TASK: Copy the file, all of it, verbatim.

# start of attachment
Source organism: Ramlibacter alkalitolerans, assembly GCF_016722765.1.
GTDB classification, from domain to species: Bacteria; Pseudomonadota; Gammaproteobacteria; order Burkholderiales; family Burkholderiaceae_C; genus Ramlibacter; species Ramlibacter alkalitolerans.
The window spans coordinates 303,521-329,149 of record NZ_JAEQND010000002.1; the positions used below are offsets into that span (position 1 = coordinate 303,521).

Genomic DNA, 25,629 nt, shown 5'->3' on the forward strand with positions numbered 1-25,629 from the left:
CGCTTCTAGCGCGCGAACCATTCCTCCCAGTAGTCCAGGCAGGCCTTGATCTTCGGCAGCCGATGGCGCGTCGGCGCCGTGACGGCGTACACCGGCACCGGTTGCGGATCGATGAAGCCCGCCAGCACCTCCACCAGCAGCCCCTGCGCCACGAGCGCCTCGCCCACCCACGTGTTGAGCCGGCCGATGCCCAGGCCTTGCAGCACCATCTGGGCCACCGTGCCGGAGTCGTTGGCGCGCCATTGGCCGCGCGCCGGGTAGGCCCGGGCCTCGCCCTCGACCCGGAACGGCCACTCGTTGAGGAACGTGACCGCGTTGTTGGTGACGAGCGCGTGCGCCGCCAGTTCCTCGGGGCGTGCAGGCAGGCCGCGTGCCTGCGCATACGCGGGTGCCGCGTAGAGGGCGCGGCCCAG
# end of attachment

Source organism: Ramlibacter alkalitolerans, assembly GCF_016722765.1.
GTDB classification, from domain to species: Bacteria; Pseudomonadota; Gammaproteobacteria; order Burkholderiales; family Burkholderiaceae_C; genus Ramlibacter; species Ramlibacter alkalitolerans.
The window spans coordinates 303,521-329,149 of record NZ_JAEQND010000002.1; the positions used below are offsets into that span (position 1 = coordinate 303,521).

Genomic DNA, 25,629 nt, shown 5'->3' on the forward strand with positions numbered 1-25,629 from the left:
CGCTTCTAGCGCGCGAACCATTCCTCCCAGTAGTCCAGGCAGGCCTTGATCTTCGGCAGCCGATGGCGCGTCGGCGCCGTGACGGCGTACACCGGCACCGGTTGCGGATCGATGAAGCCCGCCAGCACCTCCACCAGCAGCCCCTGCGCCACGAGCGCCTCGCCCACCCACGTGTTGAGCCGGCCGATGCCCAGGCCTTGCAGCACCATCTGGGCCACCGTGCCGGAGTCGTTGGCGCGCCATTGGCCGCGCGCCGGGTAGGCCCGGGCCTCGCCCTCGACCCGGAACGGCCACTCGTTGAGGAACGTGACCGCGTTGTTGGTGACGAGCGCGTGCGCCGCCAGTTCCTCGGGGCGTGCAGGCAGGCCGCGTGCCTGCGCATACGCGGGTGCCGCGTAGAGGGCGCGGCCCAG